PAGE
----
What’s on my Nightstand: August 2019

Fiction

Naamah | Sarah Blake

What Belongs to You | Garth Greenwell

Nonfiction

Horace | Reverend T. Buckley

How to Write an Autobiographical Novel | Alexander Chee

American Apartheid: Segregation and the Making of the Underclass | Douglas S. Massey & Nancy A. Denton

Incidents in the Life of a Slave Girl | Harriet A Jacobs

Women | Annie Leibovitz & Susan Sontag

Maid | Stephanie Land

Short Fiction

Cougar |Maria Anderson | The Iowa Review

Madeline | Ludwig Bemelmans

Under the Wave | Lauren Groff | The New Yorker

Open Mouth | Ayla Zuraw-Friedland | Gay Mag

Poetry

The Doe | Leila Chatti | Narrative Magazine

Scylla and Charybdis | Megan Fernandes | The New Yorker

She Had Some Horses | Joy Harjo

Dog Moon | Rikki Lights

Almost Human | Ocean Vuong (listen)

The New Yorker

Essay (selected)

Elegy in Times Square | Lily Burana | Longreads

Why I’m Joining the Climate Strike – and Why You Should, Too | Rio Constantino | Global Climate Strike

How I Came to Own My Name | Lauren De Pino | The New York Times

Cyrus Grace Dunham on a Year Without a Name | Cyrus Grace Dunham | The New Yorker

Remembering Woodstock ’94 | Steve Edwards | Longreads

If You Jump Into my Arms I Will Catch You | Miriam Feldman | ENTROPY

The Borderland | Leigh Hopkins | The Rumpus

Gioncarlo Valentine’s Searing Portrait of the Fears of Young Black Men | Kiese Laymon | The New Yorker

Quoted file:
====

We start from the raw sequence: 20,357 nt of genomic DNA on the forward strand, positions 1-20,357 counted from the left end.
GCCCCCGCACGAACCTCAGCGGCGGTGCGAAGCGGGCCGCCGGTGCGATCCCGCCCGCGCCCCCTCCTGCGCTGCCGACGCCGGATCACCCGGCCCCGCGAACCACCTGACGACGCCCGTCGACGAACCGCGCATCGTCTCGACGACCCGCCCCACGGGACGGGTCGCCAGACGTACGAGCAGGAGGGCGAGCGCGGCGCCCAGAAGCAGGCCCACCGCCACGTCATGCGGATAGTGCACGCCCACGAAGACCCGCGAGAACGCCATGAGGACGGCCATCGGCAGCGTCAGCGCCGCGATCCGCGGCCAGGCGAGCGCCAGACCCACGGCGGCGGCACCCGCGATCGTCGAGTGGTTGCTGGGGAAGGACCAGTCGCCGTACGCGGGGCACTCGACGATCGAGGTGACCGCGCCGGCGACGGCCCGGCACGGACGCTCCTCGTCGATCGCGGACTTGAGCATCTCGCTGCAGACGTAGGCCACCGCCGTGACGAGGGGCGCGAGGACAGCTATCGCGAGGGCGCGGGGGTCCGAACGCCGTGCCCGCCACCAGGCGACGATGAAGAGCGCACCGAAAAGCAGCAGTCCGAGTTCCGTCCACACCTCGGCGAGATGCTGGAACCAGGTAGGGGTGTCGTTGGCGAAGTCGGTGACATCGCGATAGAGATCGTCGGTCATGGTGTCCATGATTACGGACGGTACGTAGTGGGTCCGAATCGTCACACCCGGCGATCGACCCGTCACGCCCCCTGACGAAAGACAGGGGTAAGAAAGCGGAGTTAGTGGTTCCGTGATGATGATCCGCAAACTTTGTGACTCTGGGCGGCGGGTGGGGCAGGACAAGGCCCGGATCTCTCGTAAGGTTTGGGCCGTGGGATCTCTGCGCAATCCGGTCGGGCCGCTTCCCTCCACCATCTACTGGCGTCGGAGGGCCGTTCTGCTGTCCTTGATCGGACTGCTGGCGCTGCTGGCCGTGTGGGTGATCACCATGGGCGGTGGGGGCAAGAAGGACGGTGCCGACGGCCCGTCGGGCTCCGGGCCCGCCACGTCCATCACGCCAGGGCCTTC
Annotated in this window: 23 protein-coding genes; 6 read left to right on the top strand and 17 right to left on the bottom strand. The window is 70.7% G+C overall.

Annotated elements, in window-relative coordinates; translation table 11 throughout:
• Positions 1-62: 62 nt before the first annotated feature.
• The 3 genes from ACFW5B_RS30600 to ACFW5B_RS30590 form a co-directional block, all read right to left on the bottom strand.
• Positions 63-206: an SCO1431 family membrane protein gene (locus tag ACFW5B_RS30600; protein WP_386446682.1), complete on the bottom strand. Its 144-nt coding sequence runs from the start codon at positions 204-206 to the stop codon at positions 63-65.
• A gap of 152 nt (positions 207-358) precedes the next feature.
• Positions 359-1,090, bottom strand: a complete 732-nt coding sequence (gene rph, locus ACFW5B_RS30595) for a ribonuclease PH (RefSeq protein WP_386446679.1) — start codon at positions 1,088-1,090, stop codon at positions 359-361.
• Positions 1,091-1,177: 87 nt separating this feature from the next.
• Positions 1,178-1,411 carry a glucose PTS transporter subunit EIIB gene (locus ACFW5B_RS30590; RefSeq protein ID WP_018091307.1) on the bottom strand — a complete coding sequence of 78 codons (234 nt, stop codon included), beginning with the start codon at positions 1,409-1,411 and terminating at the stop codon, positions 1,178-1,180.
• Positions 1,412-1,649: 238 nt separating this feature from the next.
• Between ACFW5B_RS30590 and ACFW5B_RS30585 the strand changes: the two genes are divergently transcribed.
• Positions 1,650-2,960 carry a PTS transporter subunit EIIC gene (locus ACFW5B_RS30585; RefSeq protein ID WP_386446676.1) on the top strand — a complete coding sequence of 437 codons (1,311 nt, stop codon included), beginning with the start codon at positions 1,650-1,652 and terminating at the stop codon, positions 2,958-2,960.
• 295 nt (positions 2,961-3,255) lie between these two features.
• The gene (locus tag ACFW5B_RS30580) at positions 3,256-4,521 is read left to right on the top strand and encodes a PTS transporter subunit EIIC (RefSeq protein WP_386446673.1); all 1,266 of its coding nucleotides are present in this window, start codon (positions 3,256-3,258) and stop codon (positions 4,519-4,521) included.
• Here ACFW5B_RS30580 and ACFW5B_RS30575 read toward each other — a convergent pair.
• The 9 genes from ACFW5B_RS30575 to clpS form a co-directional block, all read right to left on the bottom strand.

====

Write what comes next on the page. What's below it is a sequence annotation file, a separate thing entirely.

The Meaning of Silence in Conversations About Death | Michael Erard and Mosaic | The Atlantic

Early Menopause Gave Me a Dating Superpower | Lisa Kirchner | Dame Magazine

The Dehumanizing Politics of Likability |Teow Lim Goh | Los Angeles Review of Books

The Gall of Ghislane Maxwell | Naomi Fry | The New Yorker

On Likeability | Lacy M. Johnson | TinHouse

Rise and Fall of the Pocket Protector | Henry Petroski | American Scientist

Interview / OpEd / Review

The Rumpus Mini-Interview Project #189: Sarah Blake | Greg Mania | The Rumpus

Kristen Stewart Plays It Cool | Durga Chew-Bose | Vanity Fair

“Next year, Stewart will embark on adapting for the screen Lidia Yuknavitch’s book The Chronology of Water...listening to her speak about first reading the book sounds holy and indoctrinating, as if Stewart mainlined the words. “The way [Yuknavitch] talks about having a body, and the shame of having that. The way that she’s really dirty, embarrassing, weird, gross, a girl. It was a coming-of-age story I haven’t seen yet. I grew up watching fucking American Pie, these dudes jacking off in their socks like it was the most normal thing, and it was hilarious. Imagine a girl coming—it’s like, what, so scary and bizarre. I feel like I started reading her stuff, and she was articulating things that I’m like, ‘Dude, I didn’t have the words for that, but thank you.’”

Meet Chani Nicholas, The Fashion World’s Go-To Astrologer | Hannah Hanra | Vogue

U.S.-Denmark Relations Are Now in the Hands of a Conspiracy-Loving, Climate-Denying Ex-Actress | Will Sommer | Daily Beast

Paul Lisicky Interviewed by Adam Swanson | Adam Swanson | Corporeal Writing

Magazine / Newspaper / Pamphlet

The CRISIS | April 1964

Lesbian Connection: free to lesbians worldwide, but the suggested donation is $7/issue (more if you can, less if you can’t), May/June 2019 issue

The New Yorker

The Week

TIME

Vanity Fair